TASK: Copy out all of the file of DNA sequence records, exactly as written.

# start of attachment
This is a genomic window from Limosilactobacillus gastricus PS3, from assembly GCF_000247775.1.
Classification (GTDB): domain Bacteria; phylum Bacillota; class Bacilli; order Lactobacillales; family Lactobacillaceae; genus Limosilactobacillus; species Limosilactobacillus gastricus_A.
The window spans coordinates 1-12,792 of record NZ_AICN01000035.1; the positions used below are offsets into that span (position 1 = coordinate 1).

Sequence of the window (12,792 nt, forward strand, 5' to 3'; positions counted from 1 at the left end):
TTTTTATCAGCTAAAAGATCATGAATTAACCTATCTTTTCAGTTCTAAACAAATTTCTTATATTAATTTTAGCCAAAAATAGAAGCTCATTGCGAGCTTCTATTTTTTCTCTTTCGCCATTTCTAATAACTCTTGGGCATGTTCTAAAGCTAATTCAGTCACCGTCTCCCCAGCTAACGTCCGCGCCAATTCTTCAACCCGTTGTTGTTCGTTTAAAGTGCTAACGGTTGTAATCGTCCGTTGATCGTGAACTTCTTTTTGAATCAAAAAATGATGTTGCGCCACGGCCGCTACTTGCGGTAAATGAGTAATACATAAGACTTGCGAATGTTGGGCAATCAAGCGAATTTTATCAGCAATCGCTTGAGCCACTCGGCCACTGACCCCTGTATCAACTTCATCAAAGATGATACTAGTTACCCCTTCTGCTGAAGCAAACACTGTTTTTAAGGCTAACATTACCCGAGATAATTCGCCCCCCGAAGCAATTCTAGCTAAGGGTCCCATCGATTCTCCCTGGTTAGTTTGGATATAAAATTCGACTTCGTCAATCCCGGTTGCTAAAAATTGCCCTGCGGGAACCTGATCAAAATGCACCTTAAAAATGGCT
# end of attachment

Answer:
This is a genomic window from Limosilactobacillus gastricus PS3, from assembly GCF_000247775.1.
Classification (GTDB): domain Bacteria; phylum Bacillota; class Bacilli; order Lactobacillales; family Lactobacillaceae; genus Limosilactobacillus; species Limosilactobacillus gastricus_A.
The window spans coordinates 1-12,792 of record NZ_AICN01000035.1; the positions used below are offsets into that span (position 1 = coordinate 1).

Sequence of the window (12,792 nt, forward strand, 5' to 3'; positions counted from 1 at the left end):
TTTTTATCAGCTAAAAGATCATGAATTAACCTATCTTTTCAGTTCTAAACAAATTTCTTATATTAATTTTAGCCAAAAATAGAAGCTCATTGCGAGCTTCTATTTTTTCTCTTTCGCCATTTCTAATAACTCTTGGGCATGTTCTAAAGCTAATTCAGTCACCGTCTCCCCAGCTAACGTCCGCGCCAATTCTTCAACCCGTTGTTGTTCGTTTAAAGTGCTAACGGTTGTAATCGTCCGTTGATCGTGAACTTCTTTTTGAATCAAAAAATGATGTTGCGCCACGGCCGCTACTTGCGGTAAATGAGTAATACATAAGACTTGCGAATGTTGGGCAATCAAGCGAATTTTATCAGCAATCGCTTGAGCCACTCGGCCACTGACCCCTGTATCAACTTCATCAAAGATGATACTAGTTACCCCTTCTGCTGAAGCAAACACTGTTTTTAAGGCTAACATTACCCGAGATAATTCGCCCCCCGAAGCAATTCTAGCTAAGGGTCCCATCGATTCTCCCTGGTTAGTTTGGATATAAAATTCGACTTCGTCAATCCCGGTTGCTAAAAATTGCCCTGCGGGAACCTGATCAAAATGCACCTTAAAAATGGCT